GCC 8 Hasn't Been Performing As Fast As It Should For Skylake With "-march=native"
Written by Michael Larabel in GNU on 12 July 2018 at 05:02 PM EDT. 14 Comments
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It turns out that when using GCC 8 since April (or GCC 9 development code) if running on Intel Skylake (or newer architectures like the yet-to-be-out Cannonlake or Icelake) and compile your code with the "-march=native" flag for what should tune for your CPU microarchitecture's full capabilities, that hasn't entirely been the case. A fix is en route that can correct the performance by as much as 60%.

H.J. Lu of Intel posted a patch today for properly tuning Skylake, Cannonlake. and Icelake targets when using the "-march=native" option. He explained on the just-posted patch:
r259399, which added PROCESSOR_SKYLAKE, disabled many x86 optimizations which are enabled by PROCESSOR_HASWELL. As the result, -mtune=skylake generates slower codes on Skylake than before. The same also applies to Cannonlake and [Icelake] tuning.

This patch changes -mtune={skylake|cannonlake|icelake} to tune like -mtune=haswell for until their tuning is properly adjusted. It also enables -mprefer-vector-width=256 for -mtune=haswell, which has no impact on codegen when AVX512 isn't enabled.
...
This patch improves -march=native performance on Skylake up to 60% and leaves -march=native performance unchanged on Haswell.

That revision to GCC was made back in April that caused -march=native to not be exploited to its full potential on Skylake and newer. Thus it is part of the current stable GCC 8.1 release. Though if you don't use the "-march=native" flag, are still on GCC 7, etc, the performance still should be the same. With often using "-march=native" for benchmark comparisons, it will be interesting to re-check GCC 8's performance on Skylake+ once this patch is merged in presumably the very near future.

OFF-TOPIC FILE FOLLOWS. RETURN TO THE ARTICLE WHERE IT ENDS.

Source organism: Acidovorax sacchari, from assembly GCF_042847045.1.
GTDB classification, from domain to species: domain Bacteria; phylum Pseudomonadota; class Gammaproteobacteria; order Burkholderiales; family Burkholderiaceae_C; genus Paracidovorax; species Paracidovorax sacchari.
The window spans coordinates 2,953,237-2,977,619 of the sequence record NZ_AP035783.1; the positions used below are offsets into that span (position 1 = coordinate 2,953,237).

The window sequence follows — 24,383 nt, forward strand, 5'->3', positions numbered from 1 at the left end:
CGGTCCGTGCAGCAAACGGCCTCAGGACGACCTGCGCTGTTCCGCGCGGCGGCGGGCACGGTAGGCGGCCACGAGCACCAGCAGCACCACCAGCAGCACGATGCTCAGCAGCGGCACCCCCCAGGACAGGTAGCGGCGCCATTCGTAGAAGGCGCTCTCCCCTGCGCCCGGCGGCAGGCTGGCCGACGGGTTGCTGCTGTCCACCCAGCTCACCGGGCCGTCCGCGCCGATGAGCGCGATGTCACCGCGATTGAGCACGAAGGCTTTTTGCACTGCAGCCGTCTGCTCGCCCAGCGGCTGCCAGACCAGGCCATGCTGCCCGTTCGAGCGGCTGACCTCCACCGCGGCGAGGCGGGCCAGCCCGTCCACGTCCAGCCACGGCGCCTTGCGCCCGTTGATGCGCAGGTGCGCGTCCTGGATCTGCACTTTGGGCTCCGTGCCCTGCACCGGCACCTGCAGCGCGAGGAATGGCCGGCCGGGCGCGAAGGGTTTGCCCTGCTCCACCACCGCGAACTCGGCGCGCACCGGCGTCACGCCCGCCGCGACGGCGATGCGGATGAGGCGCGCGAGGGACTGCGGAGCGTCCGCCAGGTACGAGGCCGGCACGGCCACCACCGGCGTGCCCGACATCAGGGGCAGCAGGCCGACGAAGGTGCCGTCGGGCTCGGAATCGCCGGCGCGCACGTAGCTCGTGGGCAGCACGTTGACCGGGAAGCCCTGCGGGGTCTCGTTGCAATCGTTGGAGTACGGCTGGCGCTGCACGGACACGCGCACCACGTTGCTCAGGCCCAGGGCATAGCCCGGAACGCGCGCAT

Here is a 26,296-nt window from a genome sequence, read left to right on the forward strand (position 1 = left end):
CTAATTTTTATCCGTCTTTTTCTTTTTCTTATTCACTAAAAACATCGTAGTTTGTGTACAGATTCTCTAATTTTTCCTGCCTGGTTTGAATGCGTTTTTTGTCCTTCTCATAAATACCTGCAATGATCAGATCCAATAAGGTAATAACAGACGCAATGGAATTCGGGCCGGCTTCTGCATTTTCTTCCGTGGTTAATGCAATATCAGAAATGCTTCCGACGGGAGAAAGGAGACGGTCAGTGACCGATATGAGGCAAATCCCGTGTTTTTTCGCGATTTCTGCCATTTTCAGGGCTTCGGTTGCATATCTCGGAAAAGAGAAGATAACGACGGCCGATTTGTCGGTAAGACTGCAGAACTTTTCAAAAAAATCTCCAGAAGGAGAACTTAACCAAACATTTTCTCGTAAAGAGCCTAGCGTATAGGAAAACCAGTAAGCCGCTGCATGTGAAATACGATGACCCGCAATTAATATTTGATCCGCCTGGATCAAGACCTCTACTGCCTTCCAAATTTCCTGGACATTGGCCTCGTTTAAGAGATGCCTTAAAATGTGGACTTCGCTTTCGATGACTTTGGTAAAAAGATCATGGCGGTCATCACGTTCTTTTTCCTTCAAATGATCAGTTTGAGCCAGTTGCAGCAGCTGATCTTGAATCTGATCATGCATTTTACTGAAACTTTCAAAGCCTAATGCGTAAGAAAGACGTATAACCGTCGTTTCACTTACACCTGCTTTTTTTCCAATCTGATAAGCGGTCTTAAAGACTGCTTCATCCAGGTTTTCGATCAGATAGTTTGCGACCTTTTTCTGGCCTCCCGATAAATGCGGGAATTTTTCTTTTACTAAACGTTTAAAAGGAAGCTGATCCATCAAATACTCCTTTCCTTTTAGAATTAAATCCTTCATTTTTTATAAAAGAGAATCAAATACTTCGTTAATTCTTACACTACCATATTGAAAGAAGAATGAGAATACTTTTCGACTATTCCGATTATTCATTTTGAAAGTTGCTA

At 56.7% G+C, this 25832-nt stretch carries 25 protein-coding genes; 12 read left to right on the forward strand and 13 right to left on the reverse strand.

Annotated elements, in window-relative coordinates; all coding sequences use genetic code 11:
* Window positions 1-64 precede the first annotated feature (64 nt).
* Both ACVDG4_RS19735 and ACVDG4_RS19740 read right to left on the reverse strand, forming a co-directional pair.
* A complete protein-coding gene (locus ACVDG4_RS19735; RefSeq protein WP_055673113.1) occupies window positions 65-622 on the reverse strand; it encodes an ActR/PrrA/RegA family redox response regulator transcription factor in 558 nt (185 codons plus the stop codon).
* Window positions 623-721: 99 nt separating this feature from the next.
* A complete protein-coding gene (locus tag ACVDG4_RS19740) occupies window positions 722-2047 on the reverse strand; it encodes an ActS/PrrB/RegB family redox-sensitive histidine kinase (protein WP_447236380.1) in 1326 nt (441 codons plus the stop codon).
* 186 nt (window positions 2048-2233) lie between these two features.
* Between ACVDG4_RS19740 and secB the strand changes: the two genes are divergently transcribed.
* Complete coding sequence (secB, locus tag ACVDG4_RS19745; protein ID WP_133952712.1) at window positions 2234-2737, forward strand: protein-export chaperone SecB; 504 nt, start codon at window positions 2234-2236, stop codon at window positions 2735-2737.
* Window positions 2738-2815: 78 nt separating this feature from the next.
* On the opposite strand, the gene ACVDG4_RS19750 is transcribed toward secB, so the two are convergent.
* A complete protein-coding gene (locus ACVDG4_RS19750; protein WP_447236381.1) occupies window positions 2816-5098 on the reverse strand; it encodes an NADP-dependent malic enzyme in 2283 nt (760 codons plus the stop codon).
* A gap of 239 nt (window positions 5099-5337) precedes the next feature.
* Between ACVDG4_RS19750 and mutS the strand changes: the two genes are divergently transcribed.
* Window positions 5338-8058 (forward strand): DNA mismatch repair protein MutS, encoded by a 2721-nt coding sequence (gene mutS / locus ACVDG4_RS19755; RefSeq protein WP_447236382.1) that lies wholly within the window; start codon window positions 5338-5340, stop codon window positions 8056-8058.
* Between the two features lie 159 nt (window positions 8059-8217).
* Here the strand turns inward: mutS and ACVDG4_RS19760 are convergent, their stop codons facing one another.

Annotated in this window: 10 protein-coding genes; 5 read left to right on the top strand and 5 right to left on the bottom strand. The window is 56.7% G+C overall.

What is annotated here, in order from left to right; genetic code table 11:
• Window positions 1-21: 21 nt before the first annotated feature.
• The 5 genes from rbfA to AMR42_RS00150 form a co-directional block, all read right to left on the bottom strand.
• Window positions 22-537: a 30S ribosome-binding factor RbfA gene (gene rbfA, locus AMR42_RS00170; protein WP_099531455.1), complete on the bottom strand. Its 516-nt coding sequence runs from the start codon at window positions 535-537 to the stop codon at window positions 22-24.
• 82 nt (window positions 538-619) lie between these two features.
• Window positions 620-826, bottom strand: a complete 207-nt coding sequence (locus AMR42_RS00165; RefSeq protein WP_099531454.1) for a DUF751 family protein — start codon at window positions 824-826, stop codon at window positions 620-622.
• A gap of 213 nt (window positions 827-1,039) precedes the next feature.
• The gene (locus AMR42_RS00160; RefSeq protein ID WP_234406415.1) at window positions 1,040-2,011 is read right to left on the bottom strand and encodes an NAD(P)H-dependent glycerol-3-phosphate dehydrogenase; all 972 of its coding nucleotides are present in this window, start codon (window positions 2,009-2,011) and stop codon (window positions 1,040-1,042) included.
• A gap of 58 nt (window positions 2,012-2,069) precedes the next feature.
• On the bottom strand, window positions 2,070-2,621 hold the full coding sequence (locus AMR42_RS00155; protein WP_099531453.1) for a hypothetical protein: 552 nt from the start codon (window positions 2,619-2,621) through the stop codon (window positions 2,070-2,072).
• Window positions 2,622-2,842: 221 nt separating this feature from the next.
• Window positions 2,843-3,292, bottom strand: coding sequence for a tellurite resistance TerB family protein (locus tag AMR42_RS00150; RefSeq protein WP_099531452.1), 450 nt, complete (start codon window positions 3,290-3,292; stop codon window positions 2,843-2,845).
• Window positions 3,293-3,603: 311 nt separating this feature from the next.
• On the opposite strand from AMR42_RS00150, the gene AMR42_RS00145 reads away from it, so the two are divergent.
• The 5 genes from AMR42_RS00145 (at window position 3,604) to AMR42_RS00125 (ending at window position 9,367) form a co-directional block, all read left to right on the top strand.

Update: Fun fact is that this issue turns out it was uncovered using the Phoronix Test Suite.
About The Author
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Michael Larabel is the principal author of Phoronix.com and founded the site in 2004 with a focus on enriching the Linux hardware experience. Michael has written more than 10,000 articles covering the state of Linux hardware support, Linux performance, graphics drivers, and other topics. Michael is also the lead developer of the Phoronix Test Suite, Phoromatic, and OpenBenchmarking.org automated benchmarking software. He can be followed via Twitter or contacted via MichaelLarabel.com.

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